In Australian common law, natural justice and procedural fairness are fundamental principles that ensure fairness and impartiality in administrative decision-making processes.
These principles are derived from the common law tradition and are considered essential to protect the rights and interests of individuals involved in administrative proceedings.
Natural justice encompasses two main principles: the right to be heard (audi alteram partem) and the rule against bias.
The right to be heard requires decision-makers to provide individuals with an opportunity to present their case and respond to any adverse allegations or evidence.
This includes the right to present evidence, call witnesses, and make submissions.
The rule against bias prohibits decision-makers from having any personal interest or bias that could influence their decision-making process.
Procedural fairness, on the other hand, refers to the overall fairness of the decision-making process.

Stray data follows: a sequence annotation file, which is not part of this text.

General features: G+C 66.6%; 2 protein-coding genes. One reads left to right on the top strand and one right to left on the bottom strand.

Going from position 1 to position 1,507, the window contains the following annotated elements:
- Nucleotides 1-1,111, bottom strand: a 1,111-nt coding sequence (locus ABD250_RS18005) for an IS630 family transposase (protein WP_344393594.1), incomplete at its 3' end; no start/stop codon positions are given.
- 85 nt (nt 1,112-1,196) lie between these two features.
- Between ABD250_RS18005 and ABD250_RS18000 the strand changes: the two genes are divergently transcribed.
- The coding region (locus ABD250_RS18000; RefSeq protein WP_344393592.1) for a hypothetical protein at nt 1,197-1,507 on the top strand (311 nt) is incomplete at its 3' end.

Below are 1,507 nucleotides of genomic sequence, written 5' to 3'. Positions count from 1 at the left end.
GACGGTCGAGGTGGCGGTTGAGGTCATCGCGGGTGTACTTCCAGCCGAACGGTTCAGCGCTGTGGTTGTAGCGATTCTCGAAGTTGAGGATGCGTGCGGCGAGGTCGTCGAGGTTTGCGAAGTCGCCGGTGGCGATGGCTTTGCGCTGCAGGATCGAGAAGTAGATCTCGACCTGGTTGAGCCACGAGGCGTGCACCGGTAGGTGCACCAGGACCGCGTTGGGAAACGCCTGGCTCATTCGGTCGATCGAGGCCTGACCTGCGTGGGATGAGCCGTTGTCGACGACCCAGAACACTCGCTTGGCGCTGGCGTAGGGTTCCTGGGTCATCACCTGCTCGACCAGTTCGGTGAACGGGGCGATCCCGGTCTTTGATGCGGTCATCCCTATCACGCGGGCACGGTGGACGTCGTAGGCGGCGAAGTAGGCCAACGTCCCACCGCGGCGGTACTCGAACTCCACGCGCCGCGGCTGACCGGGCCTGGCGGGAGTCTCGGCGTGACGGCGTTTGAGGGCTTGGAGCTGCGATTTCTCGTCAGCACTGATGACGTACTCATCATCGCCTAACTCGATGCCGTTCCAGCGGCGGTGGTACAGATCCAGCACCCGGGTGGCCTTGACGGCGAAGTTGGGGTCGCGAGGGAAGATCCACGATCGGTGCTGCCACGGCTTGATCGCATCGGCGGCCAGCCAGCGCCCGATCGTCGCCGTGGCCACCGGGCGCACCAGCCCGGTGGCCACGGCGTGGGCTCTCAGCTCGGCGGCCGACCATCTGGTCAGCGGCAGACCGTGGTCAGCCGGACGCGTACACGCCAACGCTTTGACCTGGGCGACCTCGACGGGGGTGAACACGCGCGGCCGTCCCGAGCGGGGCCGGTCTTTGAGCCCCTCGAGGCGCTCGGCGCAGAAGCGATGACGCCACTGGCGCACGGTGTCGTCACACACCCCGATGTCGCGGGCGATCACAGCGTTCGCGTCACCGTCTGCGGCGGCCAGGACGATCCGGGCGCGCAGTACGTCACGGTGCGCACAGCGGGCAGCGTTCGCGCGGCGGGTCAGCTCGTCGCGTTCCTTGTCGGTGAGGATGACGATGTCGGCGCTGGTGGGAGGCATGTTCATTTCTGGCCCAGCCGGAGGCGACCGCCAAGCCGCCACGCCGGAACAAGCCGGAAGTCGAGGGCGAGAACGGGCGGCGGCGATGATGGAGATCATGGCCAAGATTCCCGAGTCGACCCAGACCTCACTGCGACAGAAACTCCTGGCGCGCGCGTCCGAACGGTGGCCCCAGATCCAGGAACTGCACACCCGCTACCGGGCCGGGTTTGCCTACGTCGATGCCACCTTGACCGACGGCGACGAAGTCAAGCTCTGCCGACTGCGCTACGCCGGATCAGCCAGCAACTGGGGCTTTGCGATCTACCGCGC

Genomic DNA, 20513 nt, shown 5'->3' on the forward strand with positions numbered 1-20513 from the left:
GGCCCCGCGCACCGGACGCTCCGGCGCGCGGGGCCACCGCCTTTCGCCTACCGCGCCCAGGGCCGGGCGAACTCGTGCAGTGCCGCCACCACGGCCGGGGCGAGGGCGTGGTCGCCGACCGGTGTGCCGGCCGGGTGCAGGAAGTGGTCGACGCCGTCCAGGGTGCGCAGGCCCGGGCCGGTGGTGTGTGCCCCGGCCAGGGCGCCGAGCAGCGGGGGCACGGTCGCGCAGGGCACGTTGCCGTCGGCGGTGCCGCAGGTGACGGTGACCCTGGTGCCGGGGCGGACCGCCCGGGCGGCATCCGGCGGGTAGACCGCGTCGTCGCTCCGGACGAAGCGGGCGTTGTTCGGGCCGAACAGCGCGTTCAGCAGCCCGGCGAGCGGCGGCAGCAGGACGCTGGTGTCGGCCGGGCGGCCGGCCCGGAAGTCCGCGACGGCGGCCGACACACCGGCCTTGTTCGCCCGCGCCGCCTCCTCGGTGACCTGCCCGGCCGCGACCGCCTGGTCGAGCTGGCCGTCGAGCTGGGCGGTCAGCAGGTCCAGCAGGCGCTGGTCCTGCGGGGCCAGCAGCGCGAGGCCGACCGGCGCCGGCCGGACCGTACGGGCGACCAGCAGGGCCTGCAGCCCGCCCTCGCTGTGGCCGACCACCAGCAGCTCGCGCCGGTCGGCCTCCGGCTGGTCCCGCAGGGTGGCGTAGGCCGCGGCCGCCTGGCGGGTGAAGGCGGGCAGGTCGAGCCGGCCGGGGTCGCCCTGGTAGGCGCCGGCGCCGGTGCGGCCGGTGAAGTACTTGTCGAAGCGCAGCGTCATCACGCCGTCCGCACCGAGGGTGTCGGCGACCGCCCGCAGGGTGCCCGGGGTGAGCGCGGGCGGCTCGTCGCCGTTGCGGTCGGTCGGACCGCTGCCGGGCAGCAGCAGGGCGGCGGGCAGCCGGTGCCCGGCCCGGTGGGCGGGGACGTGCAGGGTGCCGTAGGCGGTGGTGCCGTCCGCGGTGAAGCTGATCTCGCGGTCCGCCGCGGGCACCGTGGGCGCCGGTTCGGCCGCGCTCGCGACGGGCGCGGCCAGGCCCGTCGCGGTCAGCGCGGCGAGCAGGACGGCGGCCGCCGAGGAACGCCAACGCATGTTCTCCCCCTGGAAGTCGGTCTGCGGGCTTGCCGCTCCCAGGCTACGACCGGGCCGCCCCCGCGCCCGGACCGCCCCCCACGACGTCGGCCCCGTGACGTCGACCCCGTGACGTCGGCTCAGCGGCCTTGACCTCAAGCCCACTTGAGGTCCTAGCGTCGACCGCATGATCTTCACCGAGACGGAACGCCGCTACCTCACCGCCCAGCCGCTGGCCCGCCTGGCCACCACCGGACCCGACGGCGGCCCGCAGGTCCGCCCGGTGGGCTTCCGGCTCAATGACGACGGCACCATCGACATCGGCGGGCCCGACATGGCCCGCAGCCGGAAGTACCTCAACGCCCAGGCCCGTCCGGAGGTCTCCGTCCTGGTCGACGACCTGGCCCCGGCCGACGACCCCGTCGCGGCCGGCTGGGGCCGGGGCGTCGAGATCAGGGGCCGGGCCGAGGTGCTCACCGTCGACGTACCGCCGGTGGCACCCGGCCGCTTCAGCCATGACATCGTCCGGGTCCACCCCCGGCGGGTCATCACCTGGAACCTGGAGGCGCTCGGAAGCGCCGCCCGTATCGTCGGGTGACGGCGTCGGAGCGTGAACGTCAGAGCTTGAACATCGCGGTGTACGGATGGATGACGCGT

It includes various elements such as the right to a fair hearing, the right to an unbiased decision-maker, the right to know the case against oneself, the right to present evidence and arguments, and the right to reasons for the decision.
The principles of natural justice and procedural fairness are considered to be implied into the Australian Constitution and are also protected by legislation and common law.
Administrative decision-makers, including government agencies and tribunals, are required to adhere to these principles when making decisions that affect individuals' rights, interests, or legitimate expectations.
However, it is important to note that the requirements of natural justice and procedural fairness are not absolute and can be subject to limitations in certain circumstances.
For example, in cases of urgent or emergency decisions, the requirements may be relaxed to ensure the efficient and effective functioning of the administrative process.
Additionally, the specific requirements of natural justice and procedural fairness can vary depending on the context and nature of the administrative decision-making process.
Overall, natural justice and procedural fairness play a crucial role in ensuring that administrative decisions are made in a fair and unbiased manner, promoting transparency, accountability, and the protection of individual rights in the Australian legal system.